Highlights: fewer colleges meeting targets for this year, a higher bar for Asians, skepticism about new standardized writing tests and a new application, mixed feelings on Hillary Clinton’s college plan and applicants’ criminal records.
"Recruiting International Students" is Inside Higher Ed's new print-on-demand compilation of articles.
The booklet features articles about trends, debates and strategies of a range of institutions.
The compilation is free and you may download a copy here.
Inside Higher Ed will present a free webinar on Thursday, August 27, at 2 p.m. Eastern, about the themes of the booklet.
Please click here here to register or find out more.
The publication of this booklet was made possible in part by the advertising support of ETS.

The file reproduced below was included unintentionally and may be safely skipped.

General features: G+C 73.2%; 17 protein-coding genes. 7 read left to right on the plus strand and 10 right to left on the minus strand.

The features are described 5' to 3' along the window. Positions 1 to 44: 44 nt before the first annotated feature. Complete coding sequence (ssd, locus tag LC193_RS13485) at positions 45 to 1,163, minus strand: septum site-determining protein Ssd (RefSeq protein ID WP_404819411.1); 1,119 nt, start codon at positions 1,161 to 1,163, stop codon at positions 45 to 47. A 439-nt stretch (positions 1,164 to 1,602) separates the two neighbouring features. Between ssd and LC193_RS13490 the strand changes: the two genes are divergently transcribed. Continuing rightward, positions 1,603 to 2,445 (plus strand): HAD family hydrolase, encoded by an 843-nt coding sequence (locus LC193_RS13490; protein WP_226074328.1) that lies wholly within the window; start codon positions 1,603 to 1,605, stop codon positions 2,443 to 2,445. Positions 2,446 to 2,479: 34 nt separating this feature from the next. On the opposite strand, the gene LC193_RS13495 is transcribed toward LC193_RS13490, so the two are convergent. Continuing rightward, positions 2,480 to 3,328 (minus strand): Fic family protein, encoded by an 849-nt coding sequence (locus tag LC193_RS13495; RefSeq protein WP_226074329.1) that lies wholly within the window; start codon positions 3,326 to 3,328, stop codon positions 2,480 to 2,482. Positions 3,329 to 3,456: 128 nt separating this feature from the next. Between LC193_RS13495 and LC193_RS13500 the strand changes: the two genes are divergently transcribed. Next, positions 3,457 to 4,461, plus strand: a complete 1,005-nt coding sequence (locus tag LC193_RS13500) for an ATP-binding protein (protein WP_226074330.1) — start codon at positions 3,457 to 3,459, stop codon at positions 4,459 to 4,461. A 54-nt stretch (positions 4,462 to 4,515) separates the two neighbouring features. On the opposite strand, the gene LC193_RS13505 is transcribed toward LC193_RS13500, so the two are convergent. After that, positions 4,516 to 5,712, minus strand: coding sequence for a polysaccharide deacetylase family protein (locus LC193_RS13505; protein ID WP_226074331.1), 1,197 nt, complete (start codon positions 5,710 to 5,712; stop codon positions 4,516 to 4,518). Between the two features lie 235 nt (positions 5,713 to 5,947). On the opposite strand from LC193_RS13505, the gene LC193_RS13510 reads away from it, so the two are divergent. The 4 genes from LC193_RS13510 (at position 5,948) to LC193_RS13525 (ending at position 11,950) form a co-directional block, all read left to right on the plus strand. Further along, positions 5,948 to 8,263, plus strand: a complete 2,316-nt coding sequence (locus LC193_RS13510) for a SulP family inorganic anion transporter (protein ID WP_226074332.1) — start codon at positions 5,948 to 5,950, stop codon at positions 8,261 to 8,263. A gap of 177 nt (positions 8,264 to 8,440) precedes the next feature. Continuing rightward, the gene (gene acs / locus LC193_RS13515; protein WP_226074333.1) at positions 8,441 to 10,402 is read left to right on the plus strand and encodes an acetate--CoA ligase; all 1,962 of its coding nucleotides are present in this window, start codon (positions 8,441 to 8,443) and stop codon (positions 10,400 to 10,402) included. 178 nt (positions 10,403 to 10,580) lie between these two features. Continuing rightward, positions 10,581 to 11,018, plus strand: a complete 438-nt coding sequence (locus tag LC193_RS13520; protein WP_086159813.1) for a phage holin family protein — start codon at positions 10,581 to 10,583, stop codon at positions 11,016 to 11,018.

For many colleges, May 1 is the deadline by which admitted applicants must either accept or decline offers of admissions -- sending in a deposit (theoretically to only one institution) to save a spot.
If members of some minority groups are admitted to elite colleges because of affirmative action -- and don't perform as well as they expected -- does this show a serious flaw in efforts to diversify student bodies?
SAN DIEGO -- When American high school students take an SAT that is an hour longer than it used to be, and that includes a writing test many top colleges ignore, Richard Atkinson may be the man they have to thank.
Even as many colleges report increased student applications, administrators remain deeply worried about what will happen to enrollments this fall, given the economic turmoil facing many families. A new survey of parents of current college students suggests that college leaders' concerns are legitimate, but that the damage may not be as severe as they fear.